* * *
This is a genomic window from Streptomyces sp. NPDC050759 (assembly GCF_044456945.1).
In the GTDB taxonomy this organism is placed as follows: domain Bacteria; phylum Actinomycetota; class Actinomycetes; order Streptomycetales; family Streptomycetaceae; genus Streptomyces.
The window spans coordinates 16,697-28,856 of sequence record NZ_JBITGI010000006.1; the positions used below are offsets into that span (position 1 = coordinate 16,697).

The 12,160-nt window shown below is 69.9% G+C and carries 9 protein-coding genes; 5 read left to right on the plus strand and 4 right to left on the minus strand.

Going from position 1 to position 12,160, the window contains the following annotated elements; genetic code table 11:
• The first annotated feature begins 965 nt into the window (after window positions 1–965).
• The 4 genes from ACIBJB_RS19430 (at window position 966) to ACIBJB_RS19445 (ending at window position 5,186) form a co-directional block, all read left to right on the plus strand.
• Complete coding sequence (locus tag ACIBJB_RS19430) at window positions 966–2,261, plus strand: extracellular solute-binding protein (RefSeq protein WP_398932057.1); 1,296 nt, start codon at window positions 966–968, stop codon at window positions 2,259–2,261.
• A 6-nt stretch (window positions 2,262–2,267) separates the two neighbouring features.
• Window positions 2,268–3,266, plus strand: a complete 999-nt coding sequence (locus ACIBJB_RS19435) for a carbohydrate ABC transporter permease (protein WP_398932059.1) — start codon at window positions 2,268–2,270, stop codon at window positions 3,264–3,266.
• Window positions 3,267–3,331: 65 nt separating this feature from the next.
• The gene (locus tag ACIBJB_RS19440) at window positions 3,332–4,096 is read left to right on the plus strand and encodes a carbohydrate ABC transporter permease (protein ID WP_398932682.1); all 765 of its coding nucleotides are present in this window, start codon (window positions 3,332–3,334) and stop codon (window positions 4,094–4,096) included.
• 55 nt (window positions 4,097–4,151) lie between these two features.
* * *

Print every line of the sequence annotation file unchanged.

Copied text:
This is a genomic window from Streptomyces sp. NPDC050759 (assembly GCF_044456945.1).
In the GTDB taxonomy this organism is placed as follows: domain Bacteria; phylum Actinomycetota; class Actinomycetes; order Streptomycetales; family Streptomycetaceae; genus Streptomyces.
The window spans coordinates 16,697-28,856 of sequence record NZ_JBITGI010000006.1; the positions used below are offsets into that span (position 1 = coordinate 16,697).

The 12,160-nt window shown below is 69.9% G+C and carries 9 protein-coding genes; 5 read left to right on the plus strand and 4 right to left on the minus strand.

Going from position 1 to position 12,160, the window contains the following annotated elements; genetic code table 11:
• The first annotated feature begins 965 nt into the window (after window positions 1–965).
• The 4 genes from ACIBJB_RS19430 (at window position 966) to ACIBJB_RS19445 (ending at window position 5,186) form a co-directional block, all read left to right on the plus strand.
• Complete coding sequence (locus tag ACIBJB_RS19430) at window positions 966–2,261, plus strand: extracellular solute-binding protein (RefSeq protein WP_398932057.1); 1,296 nt, start codon at window positions 966–968, stop codon at window positions 2,259–2,261.
• A 6-nt stretch (window positions 2,262–2,267) separates the two neighbouring features.
• Window positions 2,268–3,266, plus strand: a complete 999-nt coding sequence (locus ACIBJB_RS19435) for a carbohydrate ABC transporter permease (protein WP_398932059.1) — start codon at window positions 2,268–2,270, stop codon at window positions 3,264–3,266.
• Window positions 3,267–3,331: 65 nt separating this feature from the next.
• The gene (locus tag ACIBJB_RS19440) at window positions 3,332–4,096 is read left to right on the plus strand and encodes a carbohydrate ABC transporter permease (protein ID WP_398932682.1); all 765 of its coding nucleotides are present in this window, start codon (window positions 3,332–3,334) and stop codon (window positions 4,094–4,096) included.
• 55 nt (window positions 4,097–4,151) lie between these two features.